Make or break? A bad speech probably won’t break Sir Keir but a good one could help to make him. No pressure, then.
In his keynote speech, Sir Keir is likely to reflect on the positives of the Labour conference 2021 and set out his plan for how a Labour government would lead the country’s recovery from the pandemic.
It is expected that the address, which Sir Keir began writing during a holiday in Dorset over the summer, will seek to show that the government’s reaction to the pandemic is a failure to meet the scale of the challenge – and that the public is waking up to this fact.
The Labour leader will set out how the government is “lost in the woods with two paths beckoning” – one “leads back where we came from”, while the other addresses the problems revealed by COVID “with the kindness and the togetherness that got us through”.
“Too often in the history of this party our dream of the good society falls foul of the belief that we will not run a strong economy,” Sir Keir will say.
“But you don’t get one without the other. And under my leadership, we are committed to both. I can promise you that under my leadership Labour will be back in business.”
The Labour leader will also outline how Britain faces “big” questions including how the country emerges from the pandemic, the climate crisis, our relationship with the EU and the future of the union.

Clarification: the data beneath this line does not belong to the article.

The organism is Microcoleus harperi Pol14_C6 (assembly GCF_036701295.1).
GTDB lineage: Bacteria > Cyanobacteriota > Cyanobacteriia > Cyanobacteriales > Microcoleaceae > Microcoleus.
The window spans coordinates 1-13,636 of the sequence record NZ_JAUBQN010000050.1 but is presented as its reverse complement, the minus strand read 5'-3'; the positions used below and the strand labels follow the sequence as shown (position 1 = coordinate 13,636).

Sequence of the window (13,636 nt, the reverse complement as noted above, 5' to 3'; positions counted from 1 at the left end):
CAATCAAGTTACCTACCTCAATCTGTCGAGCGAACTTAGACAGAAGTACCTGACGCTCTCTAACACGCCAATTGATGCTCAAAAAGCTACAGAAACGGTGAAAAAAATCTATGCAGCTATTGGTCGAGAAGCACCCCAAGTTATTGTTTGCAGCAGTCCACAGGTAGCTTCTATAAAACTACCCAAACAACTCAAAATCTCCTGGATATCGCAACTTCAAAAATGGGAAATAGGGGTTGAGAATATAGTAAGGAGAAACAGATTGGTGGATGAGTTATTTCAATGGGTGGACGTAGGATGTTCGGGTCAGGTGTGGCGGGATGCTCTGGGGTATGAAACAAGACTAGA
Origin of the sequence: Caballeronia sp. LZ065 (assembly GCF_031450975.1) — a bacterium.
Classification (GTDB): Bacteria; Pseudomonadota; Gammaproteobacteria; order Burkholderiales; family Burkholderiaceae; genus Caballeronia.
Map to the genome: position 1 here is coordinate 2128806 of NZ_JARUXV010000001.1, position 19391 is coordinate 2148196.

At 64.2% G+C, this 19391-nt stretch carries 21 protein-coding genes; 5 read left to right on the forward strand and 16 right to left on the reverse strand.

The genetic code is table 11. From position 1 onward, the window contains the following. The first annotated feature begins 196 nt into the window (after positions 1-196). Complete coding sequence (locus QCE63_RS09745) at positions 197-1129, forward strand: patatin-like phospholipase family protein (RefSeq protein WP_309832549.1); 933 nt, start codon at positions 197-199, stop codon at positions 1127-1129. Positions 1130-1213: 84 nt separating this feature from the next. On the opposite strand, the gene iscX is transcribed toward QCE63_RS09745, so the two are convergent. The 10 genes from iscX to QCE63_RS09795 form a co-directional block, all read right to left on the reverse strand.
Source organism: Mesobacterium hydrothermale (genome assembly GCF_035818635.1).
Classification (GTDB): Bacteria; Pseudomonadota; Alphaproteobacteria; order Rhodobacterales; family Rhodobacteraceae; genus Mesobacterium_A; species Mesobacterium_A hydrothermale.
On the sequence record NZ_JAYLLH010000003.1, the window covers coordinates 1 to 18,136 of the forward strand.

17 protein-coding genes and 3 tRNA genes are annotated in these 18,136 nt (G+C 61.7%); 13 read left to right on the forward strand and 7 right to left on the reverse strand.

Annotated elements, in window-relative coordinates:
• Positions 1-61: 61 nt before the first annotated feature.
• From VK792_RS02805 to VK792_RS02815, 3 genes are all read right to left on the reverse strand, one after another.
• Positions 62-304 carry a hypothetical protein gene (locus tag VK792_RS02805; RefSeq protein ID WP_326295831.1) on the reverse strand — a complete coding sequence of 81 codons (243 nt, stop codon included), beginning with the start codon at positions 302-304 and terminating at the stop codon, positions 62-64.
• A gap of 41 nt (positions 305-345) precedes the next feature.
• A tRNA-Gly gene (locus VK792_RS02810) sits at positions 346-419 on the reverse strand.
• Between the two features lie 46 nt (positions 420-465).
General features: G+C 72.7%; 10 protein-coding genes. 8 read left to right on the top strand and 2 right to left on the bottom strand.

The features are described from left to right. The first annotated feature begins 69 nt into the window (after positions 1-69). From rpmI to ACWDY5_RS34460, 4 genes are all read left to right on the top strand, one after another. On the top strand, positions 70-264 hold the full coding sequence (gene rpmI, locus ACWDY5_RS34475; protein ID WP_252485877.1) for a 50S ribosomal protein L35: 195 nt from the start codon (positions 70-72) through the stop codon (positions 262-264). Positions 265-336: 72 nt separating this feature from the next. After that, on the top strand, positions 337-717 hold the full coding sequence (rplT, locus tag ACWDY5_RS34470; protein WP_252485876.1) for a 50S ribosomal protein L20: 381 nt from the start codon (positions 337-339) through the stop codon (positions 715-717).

“These are big issues, but our politics is so small, so our politics needs to grow to meet the scale of the challenge,” Sir Keir will say.
The Labour leader has faced growing pressure – including from fellow Labour member and Mayor of Greater Manchester Andy Burnham – to outline more details on the key policies a government with him at the helm would bring in.
Last week, Sir Keir published an 11,500 word essay on how he would change the UK ahead of the party’s conference.
Many will be hoping for more details to be revealed in his keynote speech which will draw the conference to a close.
It is expected that Sir Keir’s wife Victoria will be in Brighton to watch the address.